- Personal Behavioural Changes including refusing single-use plastics, increasing community beach clean activities and encouraging communities to take legal action against irresponsible landowners.
- Industry innovation including introducing extended producer responsibility initiatives, reinstating container deposit schemes and removing plastic components from all sanitary products.
- New legislation banning smoking on key beaches, banning balloon releases, introducing prominent environmental health warnings on single-use packaging and enforcing fines for littering at beaches.
Alyx Elliott, Campaign Manager at World Animal Protection says: "For too long, the sea has been treated as a convenient expanse into which rubbish can be effectively lost. We've become too content to believe that the Oceans somehow look after themselves, and silently swallow up all we throw at them. Meanwhile the seabed has become choked with dumped, abandoned or lost fishing gear resulting in the killing or harming of thousands of marine mammals that get entangled in them every year - dolphins, porpoises, whales, seals, and leatherback turtles as well as seabirds. Surfers Against Sewage Marine Litter report makes an urgent case for action in what is increasingly becoming a recognised problem in the UK. We are proud to support them on this initiative."
Gary Thompson, Coastal and Stewardship Manger at The Crown Estate, said: "The Crown Estate is pleased to have funded the preparation and production of the Surfers Against Sewage 'Marine Litter Report' in helping protect, and sustainably manage, the marine environment. Our Marine Stewardship Fund seeks to provide funding for projects such as this that broaden our understanding of the environment and the impact we have on it as well as helping to enhance the marine and coastal assets that we manage for the benefit of the nation."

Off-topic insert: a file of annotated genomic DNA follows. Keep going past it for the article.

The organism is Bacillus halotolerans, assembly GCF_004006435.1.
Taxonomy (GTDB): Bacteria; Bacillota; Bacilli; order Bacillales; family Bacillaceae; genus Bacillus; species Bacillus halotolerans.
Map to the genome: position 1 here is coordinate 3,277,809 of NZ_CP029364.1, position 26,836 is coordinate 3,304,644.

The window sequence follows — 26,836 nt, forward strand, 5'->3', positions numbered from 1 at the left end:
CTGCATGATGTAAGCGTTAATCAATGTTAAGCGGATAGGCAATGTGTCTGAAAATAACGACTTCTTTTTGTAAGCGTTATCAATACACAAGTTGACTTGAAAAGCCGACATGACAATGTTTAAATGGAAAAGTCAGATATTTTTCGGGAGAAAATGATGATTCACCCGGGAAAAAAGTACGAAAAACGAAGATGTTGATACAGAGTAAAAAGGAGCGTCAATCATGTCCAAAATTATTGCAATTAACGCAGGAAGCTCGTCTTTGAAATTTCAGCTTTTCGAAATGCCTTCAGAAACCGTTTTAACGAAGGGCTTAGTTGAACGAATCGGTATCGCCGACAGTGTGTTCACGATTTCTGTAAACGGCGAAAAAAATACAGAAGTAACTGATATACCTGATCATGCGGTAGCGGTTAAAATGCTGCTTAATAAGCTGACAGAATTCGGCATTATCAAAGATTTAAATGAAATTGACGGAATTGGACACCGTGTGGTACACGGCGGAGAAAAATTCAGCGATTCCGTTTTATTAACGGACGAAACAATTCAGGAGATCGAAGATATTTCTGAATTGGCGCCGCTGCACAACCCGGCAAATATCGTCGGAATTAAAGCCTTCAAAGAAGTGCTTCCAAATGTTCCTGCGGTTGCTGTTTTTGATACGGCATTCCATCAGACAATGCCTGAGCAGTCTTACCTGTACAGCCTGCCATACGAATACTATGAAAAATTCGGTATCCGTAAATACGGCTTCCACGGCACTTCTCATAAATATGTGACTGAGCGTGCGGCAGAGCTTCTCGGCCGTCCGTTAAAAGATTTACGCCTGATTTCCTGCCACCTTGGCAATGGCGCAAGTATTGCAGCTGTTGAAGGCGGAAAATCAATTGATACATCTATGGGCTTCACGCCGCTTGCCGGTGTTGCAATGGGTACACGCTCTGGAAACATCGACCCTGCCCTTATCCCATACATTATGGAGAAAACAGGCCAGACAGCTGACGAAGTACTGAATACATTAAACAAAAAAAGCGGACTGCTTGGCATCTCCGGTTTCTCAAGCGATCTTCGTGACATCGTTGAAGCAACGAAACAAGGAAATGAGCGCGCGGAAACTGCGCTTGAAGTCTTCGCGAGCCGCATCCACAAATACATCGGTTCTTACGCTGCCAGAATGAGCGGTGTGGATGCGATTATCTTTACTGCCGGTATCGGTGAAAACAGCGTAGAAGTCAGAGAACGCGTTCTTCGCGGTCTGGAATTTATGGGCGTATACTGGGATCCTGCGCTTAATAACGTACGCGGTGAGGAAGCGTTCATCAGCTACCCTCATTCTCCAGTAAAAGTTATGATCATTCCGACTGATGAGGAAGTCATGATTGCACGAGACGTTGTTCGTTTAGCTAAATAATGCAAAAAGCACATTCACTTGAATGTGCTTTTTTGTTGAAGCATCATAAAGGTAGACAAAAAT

Share This StoryTweet
UPDATE: Cornwall Road Reopens After Rush-Hour Crash
It involved two cars
Cuts To Cornwall's Councillors
The number of members is dropping to 99
BREAKING: Woman Dies In House Fire
Cornwall News: 'Brave' neighbour attempted to rescue her in Wadebridge
Forget five-a-day, eat 10 fruit and veg to prevent premature death
National News: Protection against disease increases with each extra fruit and veg portion per day, according to experts.
Pop star Cheryl confirms pregnancy in campaign launch
Showbiz News: Singer Cheryl has confirmed her pregnancy by cradling her baby bump during a photoshoot for the launch of a new campaign aimed at raising the confidence of young people.
Video: Men save girl dangling from fourth-storey window in China
World News: Two men have been hailed as heroes after saving a little girl who was hanging from the fourth storey of a residential building in China.
Non-league Lincoln make FA Cup history
Sports News: Lincoln have become the first non-league team to reach the quarter finals of the FA Cup in more than 100 years.
How you can perfect the 'dabbing' move Tom Watson apparently tried at PMQs
Strange News: The "dab" dance is a phenomenon that has caught on around the world.